I was raised in River Falls and I am now raising my family here. I am incredibly grateful and thankful that I have the opportunity to raise my children in a safe community with ample opportunities.
However, as a community member and social worker, I have had one continued disappointment with River Falls -- our lack of diversity and our tendency to assume the dominant culture is what all of our community members are most comfortable with. For this reason, I am appreciative of the intentional decision that River Falls Public Library did not approve a Christmas-based display.
In 2007, our community utilized a program through the National League of Cities to post signs announcing we were “building an inclusive community.” I challenge this claim as I have not seen obvious signs of this over the last 12 years. A quick dive into our makeup and one sees that 94.7% (census.gov) of individuals identify as white. Another search through city websites demonstrates the lack of diversity our city boasts when it comes to any positions of power. The following are positions filled by white males: Every principle in our school district, superintendent, police chief and every sergeant, City Council (minus one white female) and half of the School Board (the other half is made up of white females).
The sameness is robbing youth of learning to be comfortable around those who are unlike them – a critical life skill in this day and age. Leigh Morrison points out in a 2019 article that when we are surrounded only by those like us, we become “so accustomed to certain values and communication styles” that when we interact with those who hold different values or communicate differently, we don’t know how to make sense of it (http://www.theinclusionsolution.me/a-point-of-view-growing-up-without-diversity-is-missing-out-education-polarization/).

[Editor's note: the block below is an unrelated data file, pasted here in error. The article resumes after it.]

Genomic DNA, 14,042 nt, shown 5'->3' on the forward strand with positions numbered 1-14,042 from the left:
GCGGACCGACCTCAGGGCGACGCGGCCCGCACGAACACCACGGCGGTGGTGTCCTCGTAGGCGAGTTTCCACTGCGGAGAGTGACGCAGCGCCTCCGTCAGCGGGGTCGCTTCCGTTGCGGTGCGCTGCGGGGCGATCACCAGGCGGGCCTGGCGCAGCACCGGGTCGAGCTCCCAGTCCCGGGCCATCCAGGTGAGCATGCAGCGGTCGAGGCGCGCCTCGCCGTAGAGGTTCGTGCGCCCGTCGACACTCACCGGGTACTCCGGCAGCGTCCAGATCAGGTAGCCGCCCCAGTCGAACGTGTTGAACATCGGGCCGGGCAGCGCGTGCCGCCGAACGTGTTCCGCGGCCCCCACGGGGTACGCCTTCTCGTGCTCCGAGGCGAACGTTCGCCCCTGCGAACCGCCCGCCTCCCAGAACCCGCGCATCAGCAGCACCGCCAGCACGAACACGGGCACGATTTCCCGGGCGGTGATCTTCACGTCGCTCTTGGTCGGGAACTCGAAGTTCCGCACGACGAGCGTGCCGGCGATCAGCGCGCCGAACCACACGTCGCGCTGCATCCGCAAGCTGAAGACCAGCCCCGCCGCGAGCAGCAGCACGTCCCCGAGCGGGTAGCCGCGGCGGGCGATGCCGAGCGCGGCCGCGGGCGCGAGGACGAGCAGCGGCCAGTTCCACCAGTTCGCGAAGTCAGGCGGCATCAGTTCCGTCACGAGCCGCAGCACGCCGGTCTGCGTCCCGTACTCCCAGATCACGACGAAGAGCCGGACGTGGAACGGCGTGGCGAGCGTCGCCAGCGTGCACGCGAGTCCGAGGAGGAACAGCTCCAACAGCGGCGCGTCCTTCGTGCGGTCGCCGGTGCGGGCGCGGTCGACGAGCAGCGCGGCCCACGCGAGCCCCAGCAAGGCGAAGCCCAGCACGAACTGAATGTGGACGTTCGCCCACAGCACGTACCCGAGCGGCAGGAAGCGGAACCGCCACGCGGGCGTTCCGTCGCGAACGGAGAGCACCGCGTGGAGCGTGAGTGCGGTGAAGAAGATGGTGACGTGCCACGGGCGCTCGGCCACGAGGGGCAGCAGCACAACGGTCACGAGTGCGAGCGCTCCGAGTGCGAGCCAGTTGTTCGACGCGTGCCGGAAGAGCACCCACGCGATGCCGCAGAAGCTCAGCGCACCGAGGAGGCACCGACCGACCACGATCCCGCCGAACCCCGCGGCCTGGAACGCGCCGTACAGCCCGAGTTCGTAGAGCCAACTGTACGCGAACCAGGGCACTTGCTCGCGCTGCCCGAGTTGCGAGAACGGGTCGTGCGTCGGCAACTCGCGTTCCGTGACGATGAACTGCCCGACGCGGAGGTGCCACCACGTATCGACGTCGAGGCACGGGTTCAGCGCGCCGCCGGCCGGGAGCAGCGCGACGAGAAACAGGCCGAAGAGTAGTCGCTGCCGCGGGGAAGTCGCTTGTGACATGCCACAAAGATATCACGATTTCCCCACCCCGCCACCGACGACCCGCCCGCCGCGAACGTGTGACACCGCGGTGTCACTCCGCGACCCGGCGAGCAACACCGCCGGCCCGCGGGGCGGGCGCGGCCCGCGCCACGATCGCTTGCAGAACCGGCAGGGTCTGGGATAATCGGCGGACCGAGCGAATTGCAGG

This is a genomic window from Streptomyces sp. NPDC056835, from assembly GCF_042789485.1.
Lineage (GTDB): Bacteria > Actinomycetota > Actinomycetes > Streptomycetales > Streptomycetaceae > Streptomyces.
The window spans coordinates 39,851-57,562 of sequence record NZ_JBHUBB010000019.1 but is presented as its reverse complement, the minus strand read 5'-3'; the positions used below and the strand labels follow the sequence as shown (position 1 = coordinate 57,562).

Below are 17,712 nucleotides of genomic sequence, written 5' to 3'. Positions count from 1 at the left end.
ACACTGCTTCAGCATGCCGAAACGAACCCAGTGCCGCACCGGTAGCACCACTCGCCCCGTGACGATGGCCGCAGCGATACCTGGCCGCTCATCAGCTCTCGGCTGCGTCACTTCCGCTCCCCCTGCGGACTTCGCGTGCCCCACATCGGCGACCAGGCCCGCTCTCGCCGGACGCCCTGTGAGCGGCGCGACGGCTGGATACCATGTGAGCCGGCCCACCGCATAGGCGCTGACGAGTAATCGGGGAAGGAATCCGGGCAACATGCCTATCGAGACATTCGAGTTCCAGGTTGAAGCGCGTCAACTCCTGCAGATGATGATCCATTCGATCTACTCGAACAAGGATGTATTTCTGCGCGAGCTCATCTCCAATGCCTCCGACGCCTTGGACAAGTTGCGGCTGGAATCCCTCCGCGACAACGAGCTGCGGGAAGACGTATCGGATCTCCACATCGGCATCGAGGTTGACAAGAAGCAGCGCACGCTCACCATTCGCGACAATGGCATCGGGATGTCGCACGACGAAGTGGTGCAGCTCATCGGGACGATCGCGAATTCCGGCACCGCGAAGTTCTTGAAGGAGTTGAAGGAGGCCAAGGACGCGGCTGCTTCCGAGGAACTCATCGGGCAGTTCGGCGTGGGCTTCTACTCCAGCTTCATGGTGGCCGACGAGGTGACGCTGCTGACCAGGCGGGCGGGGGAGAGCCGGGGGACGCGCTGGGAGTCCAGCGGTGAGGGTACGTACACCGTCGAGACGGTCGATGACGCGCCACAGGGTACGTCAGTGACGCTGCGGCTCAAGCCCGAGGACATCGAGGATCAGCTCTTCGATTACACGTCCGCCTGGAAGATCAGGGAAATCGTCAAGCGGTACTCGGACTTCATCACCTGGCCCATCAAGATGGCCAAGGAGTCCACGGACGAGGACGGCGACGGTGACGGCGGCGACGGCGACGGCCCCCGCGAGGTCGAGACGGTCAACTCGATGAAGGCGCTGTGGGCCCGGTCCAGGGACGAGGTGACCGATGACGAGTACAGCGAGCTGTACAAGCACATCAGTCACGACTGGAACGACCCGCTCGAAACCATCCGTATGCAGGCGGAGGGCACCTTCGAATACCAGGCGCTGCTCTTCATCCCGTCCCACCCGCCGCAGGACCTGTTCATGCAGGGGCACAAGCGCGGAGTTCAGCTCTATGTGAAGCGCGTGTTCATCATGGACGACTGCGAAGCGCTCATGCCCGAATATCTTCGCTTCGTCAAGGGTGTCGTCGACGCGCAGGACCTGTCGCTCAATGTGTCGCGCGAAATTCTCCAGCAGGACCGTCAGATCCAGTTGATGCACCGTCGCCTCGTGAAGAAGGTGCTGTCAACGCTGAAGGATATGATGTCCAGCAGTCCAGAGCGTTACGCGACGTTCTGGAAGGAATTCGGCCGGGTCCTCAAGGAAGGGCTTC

Additionally, new generations crave diversity and are bored by sameness. Joe Cortright completed the City Observatory Study (http://cityobservatory.org/admin/), which looked at cities that are successfully integrating diverse races, ethnicities and socioeconomic backgrounds. He is quoted as saying: “We know there’s a generational shift in attitudes about urban living, and we know people really value engagement and diversity” (https://www.curbed.com/2018/8/21/17759380/segregation-diversity-neighborhoods-mixed-income). If River Falls doesn’t work towards diversifying, I fear that our community, that has so much to offer, will become irrelevant and will fade away. There is abundant research available on effective ways to build diversity. I believe it is the responsibility of city leaders and of us as community members to become seriously committed to the claim that we are building an inclusive community.